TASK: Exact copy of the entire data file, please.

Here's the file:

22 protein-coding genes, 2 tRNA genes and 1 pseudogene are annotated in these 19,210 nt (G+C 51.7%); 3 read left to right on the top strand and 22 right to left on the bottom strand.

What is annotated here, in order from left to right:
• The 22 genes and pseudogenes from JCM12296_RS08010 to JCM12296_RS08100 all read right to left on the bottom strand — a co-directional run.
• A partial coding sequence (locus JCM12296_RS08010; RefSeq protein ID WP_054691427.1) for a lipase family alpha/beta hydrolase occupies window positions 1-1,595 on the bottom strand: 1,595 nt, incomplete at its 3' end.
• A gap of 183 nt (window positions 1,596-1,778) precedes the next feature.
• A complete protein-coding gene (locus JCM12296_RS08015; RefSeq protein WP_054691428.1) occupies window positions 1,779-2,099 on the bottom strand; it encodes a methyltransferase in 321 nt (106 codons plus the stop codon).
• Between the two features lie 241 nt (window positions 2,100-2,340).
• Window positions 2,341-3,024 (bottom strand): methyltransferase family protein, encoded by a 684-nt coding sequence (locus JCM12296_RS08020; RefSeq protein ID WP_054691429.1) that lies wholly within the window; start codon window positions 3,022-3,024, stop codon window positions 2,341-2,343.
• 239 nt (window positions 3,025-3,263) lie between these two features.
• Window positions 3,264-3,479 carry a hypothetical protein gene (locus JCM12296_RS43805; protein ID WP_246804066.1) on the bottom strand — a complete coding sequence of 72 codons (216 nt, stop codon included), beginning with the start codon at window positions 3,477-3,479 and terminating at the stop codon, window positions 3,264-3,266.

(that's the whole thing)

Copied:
22 protein-coding genes, 2 tRNA genes and 1 pseudogene are annotated in these 19,210 nt (G+C 51.7%); 3 read left to right on the top strand and 22 right to left on the bottom strand.

What is annotated here, in order from left to right:
• The 22 genes and pseudogenes from JCM12296_RS08010 to JCM12296_RS08100 all read right to left on the bottom strand — a co-directional run.
• A partial coding sequence (locus JCM12296_RS08010; RefSeq protein ID WP_054691427.1) for a lipase family alpha/beta hydrolase occupies window positions 1-1,595 on the bottom strand: 1,595 nt, incomplete at its 3' end.
• A gap of 183 nt (window positions 1,596-1,778) precedes the next feature.
• A complete protein-coding gene (locus JCM12296_RS08015; RefSeq protein WP_054691428.1) occupies window positions 1,779-2,099 on the bottom strand; it encodes a methyltransferase in 321 nt (106 codons plus the stop codon).
• Between the two features lie 241 nt (window positions 2,100-2,340).
• Window positions 2,341-3,024 (bottom strand): methyltransferase family protein, encoded by a 684-nt coding sequence (locus JCM12296_RS08020; RefSeq protein ID WP_054691429.1) that lies wholly within the window; start codon window positions 3,022-3,024, stop codon window positions 2,341-2,343.
• 239 nt (window positions 3,025-3,263) lie between these two features.
• Window positions 3,264-3,479 carry a hypothetical protein gene (locus JCM12296_RS43805; protein ID WP_246804066.1) on the bottom strand — a complete coding sequence of 72 codons (216 nt, stop codon included), beginning with the start codon at window positions 3,477-3,479 and terminating at the stop codon, window positions 3,264-3,266.